Firms in forum battle over multi-million Cyprus holiday villa claims

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  • The defendants in these cases are all bankrupt so everyone can expect a pyrrhic victory. The only ones who will win will be the Lawyers. I hope they ask for funds in trust up front. What will happen if Cyprus reverts to a heavily devalued Cypriot Pound?

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  • The developers etc may be bust but isn't the purpose of the action to have the mortgages annulled/voided? Presumably on the basis that the banks were party to a fraud or deliberately closed their eyes to the likely value of the "investments". People who were persuaded in the 2000's to invest in dodgy French leasebacks may be watching this case with interest, as the banks involved in those schemes have a lot to answer for.

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  • What is the point of suing Cypriot Banks especially The Bank of Cyprus or the Cyprus Popular Bank which are going under. This seems extremely pointless.

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  • The point of suing the Cypriot banks is to have things put right. Even the Bank of Cyprus and Laiki Bank (ex Popular Bank) need to be taken to task. Neither of these banks will just disappear and their loan books will not be written off because they are going under. Therefore, each borrower needs to ensure their loan is right so that when whoever buys the loan book takes over, the borrower is being charged fairly. To do nothing now will be deemed to be acceptance of the current terms and charging on the loan.

    In fairness, the banks you have mentioned have been taking a reasonable approach and are willing to have a go at putting things right without litigation. However other banks - in particular Alphabank - are refusing to even acknowledge that when they encouraged borrowers into the CHF loans, they had already been given clear directives from both the Cyprus Central Bank and the European Central Bank not to do so. They are luring borrowers to re-negotiate their loans so that they get full disclosure of the borrower's assets and then they offer them a derisory reduction in the outstanding balance to take the loan elsewhere, knowing that no other bank will lend because of the lack of title deeds on the property.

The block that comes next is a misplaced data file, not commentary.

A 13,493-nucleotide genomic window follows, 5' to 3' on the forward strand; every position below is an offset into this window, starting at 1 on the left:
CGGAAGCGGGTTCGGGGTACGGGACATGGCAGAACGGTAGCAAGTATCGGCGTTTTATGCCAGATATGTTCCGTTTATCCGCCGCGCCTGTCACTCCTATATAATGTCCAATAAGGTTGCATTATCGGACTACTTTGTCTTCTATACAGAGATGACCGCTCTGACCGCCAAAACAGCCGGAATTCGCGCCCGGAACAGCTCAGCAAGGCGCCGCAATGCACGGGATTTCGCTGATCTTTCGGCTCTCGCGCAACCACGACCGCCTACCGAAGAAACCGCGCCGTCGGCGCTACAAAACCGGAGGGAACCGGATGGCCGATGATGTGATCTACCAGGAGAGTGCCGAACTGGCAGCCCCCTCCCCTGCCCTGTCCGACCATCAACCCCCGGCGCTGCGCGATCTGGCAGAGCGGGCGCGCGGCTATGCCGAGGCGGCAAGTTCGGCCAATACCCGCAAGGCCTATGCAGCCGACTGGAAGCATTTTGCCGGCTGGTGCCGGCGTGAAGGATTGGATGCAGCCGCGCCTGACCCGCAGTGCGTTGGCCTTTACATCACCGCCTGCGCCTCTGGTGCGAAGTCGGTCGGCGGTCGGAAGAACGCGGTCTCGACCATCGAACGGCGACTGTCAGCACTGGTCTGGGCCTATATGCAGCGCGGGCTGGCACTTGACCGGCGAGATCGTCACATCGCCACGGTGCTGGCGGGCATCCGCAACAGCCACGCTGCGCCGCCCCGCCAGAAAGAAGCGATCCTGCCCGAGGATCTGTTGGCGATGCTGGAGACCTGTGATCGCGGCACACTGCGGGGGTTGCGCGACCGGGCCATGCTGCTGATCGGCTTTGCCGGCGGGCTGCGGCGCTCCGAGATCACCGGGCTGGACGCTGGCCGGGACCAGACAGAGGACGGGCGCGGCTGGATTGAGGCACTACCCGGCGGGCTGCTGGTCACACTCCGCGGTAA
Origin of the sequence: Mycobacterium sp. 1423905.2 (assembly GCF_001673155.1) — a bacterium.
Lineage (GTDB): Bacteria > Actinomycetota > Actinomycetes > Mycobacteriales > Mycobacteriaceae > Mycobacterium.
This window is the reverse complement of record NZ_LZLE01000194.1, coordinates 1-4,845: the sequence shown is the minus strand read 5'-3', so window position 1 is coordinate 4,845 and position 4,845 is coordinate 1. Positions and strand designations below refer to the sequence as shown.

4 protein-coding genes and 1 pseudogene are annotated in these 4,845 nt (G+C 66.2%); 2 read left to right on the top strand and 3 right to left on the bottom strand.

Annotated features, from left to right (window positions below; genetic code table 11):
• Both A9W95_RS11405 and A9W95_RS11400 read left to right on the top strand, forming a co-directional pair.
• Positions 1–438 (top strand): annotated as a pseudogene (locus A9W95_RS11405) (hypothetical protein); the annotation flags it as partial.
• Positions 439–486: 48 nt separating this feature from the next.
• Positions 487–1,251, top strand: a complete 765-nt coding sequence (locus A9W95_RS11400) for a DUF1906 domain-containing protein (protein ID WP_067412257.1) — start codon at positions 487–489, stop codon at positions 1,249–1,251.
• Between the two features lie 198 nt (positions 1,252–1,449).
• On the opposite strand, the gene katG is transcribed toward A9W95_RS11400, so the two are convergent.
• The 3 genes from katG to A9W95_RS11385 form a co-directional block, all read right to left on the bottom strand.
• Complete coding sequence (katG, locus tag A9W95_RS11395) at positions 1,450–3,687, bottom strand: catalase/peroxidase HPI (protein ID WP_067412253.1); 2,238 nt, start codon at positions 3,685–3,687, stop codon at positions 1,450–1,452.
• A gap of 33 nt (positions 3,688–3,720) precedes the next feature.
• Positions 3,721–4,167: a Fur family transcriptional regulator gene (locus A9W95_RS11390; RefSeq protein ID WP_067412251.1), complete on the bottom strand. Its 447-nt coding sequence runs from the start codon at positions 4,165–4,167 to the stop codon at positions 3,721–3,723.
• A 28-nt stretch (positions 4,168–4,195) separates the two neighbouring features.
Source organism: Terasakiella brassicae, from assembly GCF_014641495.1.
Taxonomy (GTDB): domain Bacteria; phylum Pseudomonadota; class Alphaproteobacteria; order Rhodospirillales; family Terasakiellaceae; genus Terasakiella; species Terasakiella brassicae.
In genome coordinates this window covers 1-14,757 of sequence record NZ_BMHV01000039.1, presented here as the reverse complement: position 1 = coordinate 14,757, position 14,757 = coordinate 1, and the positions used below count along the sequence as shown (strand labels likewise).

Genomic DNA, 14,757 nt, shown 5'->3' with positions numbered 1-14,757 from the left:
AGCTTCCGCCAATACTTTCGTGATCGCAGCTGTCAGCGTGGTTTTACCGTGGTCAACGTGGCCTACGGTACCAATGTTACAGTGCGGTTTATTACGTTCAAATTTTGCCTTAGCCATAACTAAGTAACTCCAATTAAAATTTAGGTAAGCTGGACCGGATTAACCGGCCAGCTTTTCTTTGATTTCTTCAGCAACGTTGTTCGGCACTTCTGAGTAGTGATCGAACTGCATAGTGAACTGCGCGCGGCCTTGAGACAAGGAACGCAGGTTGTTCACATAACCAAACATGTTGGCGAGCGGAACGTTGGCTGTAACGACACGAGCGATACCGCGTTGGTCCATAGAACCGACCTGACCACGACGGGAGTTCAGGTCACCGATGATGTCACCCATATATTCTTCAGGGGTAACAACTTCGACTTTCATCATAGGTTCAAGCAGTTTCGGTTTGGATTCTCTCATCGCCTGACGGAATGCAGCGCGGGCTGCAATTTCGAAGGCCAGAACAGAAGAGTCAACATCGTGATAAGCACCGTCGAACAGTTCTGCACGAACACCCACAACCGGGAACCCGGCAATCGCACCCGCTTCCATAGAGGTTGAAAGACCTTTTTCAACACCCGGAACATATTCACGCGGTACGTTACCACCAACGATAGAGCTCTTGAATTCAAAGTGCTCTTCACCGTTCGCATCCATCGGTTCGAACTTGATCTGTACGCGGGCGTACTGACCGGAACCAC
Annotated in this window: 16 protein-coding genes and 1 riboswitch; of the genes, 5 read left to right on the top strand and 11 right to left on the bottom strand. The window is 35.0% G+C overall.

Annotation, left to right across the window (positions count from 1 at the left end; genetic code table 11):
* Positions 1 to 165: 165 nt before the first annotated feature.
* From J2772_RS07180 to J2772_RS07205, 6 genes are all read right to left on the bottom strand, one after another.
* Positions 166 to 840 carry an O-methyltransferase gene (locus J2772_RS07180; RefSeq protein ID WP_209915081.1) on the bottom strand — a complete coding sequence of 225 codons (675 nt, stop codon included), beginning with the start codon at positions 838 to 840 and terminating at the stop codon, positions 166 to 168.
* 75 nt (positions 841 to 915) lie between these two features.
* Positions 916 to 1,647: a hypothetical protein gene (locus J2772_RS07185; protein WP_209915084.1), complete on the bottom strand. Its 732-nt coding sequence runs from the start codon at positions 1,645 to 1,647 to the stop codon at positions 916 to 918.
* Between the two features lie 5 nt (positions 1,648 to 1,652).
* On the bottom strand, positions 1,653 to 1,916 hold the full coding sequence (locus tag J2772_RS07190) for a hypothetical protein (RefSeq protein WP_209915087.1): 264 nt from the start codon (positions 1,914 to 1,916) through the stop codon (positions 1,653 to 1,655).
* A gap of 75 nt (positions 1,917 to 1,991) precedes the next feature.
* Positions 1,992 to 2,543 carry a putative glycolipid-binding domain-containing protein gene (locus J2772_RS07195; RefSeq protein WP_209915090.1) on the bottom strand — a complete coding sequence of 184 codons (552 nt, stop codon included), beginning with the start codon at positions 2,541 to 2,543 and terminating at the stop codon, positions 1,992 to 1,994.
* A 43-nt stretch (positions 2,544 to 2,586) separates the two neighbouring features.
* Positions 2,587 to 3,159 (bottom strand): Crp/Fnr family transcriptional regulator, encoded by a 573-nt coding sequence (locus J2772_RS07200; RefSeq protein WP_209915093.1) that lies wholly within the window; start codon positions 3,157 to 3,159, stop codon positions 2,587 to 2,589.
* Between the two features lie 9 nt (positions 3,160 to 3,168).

What is a real shame is that headlines like this divert attention away from the main issue. Unlike when we took our loans, we have the freedom to choose who will represent us in getting things put right. Yes, different firms have slightly different approaches, and we all know that much of the legal system works on opinion. But what is important here is that the needs of the borrowers are remembered and fulfilled. Our aim is identical - to have things put right as quickly as possible. What we need is the various firms who are acting for groups of borrowers to collaborate rather than compete. A single bee cannot bring down an elephant, but a big enough swarm can. Focusing on the differences and conducting public arguments does nothing to serve the needs of the borrowers and plays right into the banks' hands. If they can keep us divided, they can pick us off one at a time. If we work together we become the swarm that brings down not just one elephant but a whole herd.....

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  • Property in Cyprus was purchased by locals and foreigners, in most cases, for a quick profit. More like stock exchange speculation rather than a holiday house investment.

    Next thing that followed a crash in the market and naturally people blame all but themselves. How can someone purchase two houses!, spent hundred of thousands of pounds and not know the dangers engaged into via currency and country risk.

    Every one was profiting when things were alright both buyers, developers, lawyers and the banks.

    Just some food for thought.

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